“We left him out to dry in the third period,” said the defenseman, who watched Rinne leave the ice after giving up three goals to the Pittsburgh Penguins in a three-minute and 18-second span in Game 2 of the Stanley Cup Final on Wednesday night. “He’s been unbelievable for us in the playoffs. We wouldn’t be here without him.”
He’s right. Pekka Rinne is the reason the Predators are playing for the Stanley Cup. Full stop.
He had a .991 even-strength save percentage in the first round sweep of the Chicago Blackhawks, which put a hurricane-force wind in their sails after a middling regular season. His .930 even-strength save percentage against the St. Louis Blues had him out-dueling Jake Allen, who had been nothing short of brilliant. Even his .924 save percentage against the Anaheim Ducks in the Western Conference final was impressive, despite it being Rinne’s most lackluster series.
But that was against the 9th-, 12th-, and 17th-ranked offenses during the regular season. The Pittsburgh Penguins entered the Stanley Cup Final as the NHL’s top offensive team, the only one that averaged over three goals (3.05) per game.
Through two games, Rinne’s been humbled by them and stunningly ordinary: He has a .788 save percentage at even-strength (7 goals on 33 shots) and a .777 save percentage overall in two losses.
Simply put: If he’s not the best player on the ice for the Nashville Predators in this series, then they’re not winning this series.
He was their best player for three rounds, and they won them all. Now, they’re trying to defeat the defending Stanley Cup champions without Ryan Johansen – their top center who was lost to injury – whose absence has been felt when the Predators had those moments where one goal can change the game. If Rinne is the No. 1 reason the Predators are in the Final, then the Johansen line with Filip Forsberg and Viktor Arvidsson was Reason No. 1-A. And those two guys have combined for one assist in two games.
So Rinne has to be their best player. They need that more than in any other round. And he’s been far from it.
“It’s not the situation that we wanted it to be coming here,” said Rinne, who was pulled after 43 minutes, 28 seconds and four Penguins goals. “You have to put it behind you. For me, this is a once in a lifetime opportunity. I played a long time, and this is the first time having a chance to play for the Cup. You have to bury these two games.”
The Penguins did the burying, unfortunately: Eight goals past Pekka Rinne, who didn’t give up his eighth goal of the playoffs until his sixth game this postseason.
The ones he surrendered in Game 1 could be explained away in some fashion: Evgeni Malkin’s goal was stoppable, but on a 5-on-3 power play; Conor Sheary’s goal was on a wicked pass from Chris Kunitz; Nick Bonino’s goal went in off Mattias Ekholm; Jake Guentzel’s game-winner was a perfect shot, and the first Rinne had seen in 37 minutes.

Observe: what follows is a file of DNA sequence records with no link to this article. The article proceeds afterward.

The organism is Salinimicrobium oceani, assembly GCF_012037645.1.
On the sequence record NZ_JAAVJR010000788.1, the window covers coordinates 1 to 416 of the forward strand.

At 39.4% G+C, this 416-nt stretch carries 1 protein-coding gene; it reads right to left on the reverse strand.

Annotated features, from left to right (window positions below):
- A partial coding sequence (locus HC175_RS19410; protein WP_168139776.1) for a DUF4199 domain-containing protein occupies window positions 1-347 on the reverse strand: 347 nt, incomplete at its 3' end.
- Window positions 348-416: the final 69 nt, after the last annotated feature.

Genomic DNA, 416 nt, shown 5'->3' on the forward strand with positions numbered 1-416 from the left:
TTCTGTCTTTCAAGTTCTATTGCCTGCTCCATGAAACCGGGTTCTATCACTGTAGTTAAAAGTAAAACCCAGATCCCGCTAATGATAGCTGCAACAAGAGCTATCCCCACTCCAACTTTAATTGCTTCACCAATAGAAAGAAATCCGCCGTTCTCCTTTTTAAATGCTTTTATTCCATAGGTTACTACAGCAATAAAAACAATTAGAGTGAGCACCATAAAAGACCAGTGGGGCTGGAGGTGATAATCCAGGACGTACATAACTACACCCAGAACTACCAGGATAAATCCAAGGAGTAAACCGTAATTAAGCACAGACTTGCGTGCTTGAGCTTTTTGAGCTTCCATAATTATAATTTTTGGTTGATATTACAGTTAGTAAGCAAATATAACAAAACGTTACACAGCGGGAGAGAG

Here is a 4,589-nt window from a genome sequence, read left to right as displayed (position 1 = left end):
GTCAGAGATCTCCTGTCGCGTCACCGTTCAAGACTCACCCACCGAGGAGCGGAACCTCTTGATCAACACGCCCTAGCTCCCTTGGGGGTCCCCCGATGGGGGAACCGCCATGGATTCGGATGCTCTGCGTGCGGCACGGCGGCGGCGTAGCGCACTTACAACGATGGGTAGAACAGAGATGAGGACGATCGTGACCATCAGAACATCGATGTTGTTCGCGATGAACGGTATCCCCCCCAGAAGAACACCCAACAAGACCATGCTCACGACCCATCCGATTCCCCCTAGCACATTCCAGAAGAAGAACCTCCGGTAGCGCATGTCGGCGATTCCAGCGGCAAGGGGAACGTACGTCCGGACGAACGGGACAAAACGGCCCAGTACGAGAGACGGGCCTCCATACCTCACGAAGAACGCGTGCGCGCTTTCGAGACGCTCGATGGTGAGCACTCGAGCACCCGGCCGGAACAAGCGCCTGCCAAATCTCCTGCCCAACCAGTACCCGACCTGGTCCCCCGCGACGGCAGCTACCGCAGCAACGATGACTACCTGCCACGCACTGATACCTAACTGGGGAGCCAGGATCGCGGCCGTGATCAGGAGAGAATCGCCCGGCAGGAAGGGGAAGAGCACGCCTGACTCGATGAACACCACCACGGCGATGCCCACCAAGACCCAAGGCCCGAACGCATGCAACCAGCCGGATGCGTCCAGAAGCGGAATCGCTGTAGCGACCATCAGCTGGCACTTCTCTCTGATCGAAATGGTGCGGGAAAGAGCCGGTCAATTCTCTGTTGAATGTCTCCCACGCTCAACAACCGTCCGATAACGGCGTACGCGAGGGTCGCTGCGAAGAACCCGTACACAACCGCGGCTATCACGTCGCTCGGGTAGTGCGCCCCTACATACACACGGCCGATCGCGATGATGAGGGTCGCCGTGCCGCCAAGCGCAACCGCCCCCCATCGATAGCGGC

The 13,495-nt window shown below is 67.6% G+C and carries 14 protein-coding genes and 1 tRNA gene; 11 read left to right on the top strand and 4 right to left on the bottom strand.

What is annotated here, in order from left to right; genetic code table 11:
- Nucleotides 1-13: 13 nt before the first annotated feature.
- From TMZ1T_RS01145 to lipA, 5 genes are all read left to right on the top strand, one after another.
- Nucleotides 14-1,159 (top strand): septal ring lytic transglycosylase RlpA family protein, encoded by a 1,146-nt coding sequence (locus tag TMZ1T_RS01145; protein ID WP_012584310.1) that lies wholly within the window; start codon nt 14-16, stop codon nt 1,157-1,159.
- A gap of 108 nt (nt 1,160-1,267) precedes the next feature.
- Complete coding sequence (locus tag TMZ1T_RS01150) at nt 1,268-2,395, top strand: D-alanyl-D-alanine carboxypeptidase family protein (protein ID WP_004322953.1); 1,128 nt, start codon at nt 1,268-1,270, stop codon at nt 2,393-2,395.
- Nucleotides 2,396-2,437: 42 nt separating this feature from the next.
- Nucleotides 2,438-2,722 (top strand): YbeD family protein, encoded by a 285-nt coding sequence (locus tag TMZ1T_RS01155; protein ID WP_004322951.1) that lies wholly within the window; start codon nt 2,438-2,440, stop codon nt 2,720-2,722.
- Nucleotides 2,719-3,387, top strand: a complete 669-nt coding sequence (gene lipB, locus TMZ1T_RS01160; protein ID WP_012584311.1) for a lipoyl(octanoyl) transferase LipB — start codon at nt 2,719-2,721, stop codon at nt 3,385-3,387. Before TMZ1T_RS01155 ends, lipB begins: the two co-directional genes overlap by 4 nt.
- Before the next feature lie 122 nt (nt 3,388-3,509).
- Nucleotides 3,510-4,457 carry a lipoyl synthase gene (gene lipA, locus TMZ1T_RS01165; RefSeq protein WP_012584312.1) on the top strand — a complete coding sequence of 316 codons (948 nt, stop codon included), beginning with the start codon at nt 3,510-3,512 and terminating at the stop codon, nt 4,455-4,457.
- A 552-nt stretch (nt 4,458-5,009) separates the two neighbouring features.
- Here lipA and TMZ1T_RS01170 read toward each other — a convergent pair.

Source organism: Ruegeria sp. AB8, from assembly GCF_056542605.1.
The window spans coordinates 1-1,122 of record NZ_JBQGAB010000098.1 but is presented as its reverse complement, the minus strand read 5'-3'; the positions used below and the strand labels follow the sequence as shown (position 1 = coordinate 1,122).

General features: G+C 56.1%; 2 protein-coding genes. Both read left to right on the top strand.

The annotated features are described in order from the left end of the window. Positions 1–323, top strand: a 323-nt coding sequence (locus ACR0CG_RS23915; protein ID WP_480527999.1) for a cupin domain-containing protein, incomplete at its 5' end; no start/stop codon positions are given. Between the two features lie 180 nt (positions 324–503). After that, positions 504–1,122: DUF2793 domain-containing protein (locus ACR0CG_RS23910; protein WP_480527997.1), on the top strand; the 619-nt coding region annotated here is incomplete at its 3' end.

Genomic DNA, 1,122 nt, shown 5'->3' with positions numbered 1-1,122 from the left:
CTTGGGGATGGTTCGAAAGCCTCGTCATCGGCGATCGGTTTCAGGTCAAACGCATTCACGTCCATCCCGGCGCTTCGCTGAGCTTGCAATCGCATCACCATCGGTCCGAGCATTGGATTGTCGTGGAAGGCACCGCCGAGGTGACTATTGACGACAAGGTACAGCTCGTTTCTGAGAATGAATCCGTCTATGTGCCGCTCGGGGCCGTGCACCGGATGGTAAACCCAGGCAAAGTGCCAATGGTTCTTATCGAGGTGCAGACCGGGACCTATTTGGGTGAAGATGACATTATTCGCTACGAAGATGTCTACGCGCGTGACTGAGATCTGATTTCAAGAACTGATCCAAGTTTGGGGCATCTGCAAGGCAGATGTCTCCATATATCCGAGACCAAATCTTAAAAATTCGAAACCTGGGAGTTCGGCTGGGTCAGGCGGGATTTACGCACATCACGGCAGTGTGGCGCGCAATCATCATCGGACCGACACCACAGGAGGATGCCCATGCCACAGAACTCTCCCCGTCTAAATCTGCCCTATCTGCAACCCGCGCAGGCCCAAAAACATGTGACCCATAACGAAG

The Predators were confident that Rinne would bounce back in Game 2, and why not? He had a .960 save percentage in the playoffs after losses. “He’s one of those guys that always has his mind right,” said Ekholm.
The goals he surrendered in Game 2 were less excusable. That Guentzel goal on the doorstep that somehow leaked through him. That sharp angle blast from Bryan Rust that he kicked right to Guentzel for a goal 10 seconds in the period. Yes, the odd-man rush goal to Scott Wilson was shoved behind him accidentally by Vern Fiddler’s skate. Sure, Malkin’s goal was on an odd-man rush, but was another one Rinne had a chance on.
And then that was it. The heart, soul and foundation on which the Predators have built their championship aspirations skated to the bench, having been pulled against a team he historically can’t beat. He’s 1-7-2 in his career against the Penguins, including this series, with a .865 save percentage.
Perhaps that’s why coach Peter Laviolette punted in naming Rinne his Game 3 starter during his postgame press conference. He dodged the question once, and then was asked a second time, point blank, if he was committed to Rinne to start on Saturday night in Nashville.
“Pekka has been excellent for us all year long, like I said. There’s things that we could have done. All three goals in the third period were odd-man rushes,” was his response, an answer that answered nothing.
Look, there’s another way to consider Rinne’s sudden plummet back to earth from postseason deity status: That players like Josi are actually infuriated with themselves for those defensive breakdowns, and for playing so poorly that a beloved veteran teammate had to do the skate of shame back to the bench in Game 2.
That they draw motivation from that disappointment in themselves.
“It’s not what Peks is doing. It’s our team,” said defenseman Ryan Ellis. “And if we’re going to make a go at it, it has to be our system that pulls us through.”
If Rinne can’t be the same Messianic backstop he was for three rounds for the Predators, then perhaps the Predators can have his back in Game 3.
“We just gotta be better for him,” said Josi.
MORE FROM YAHOO SPORTS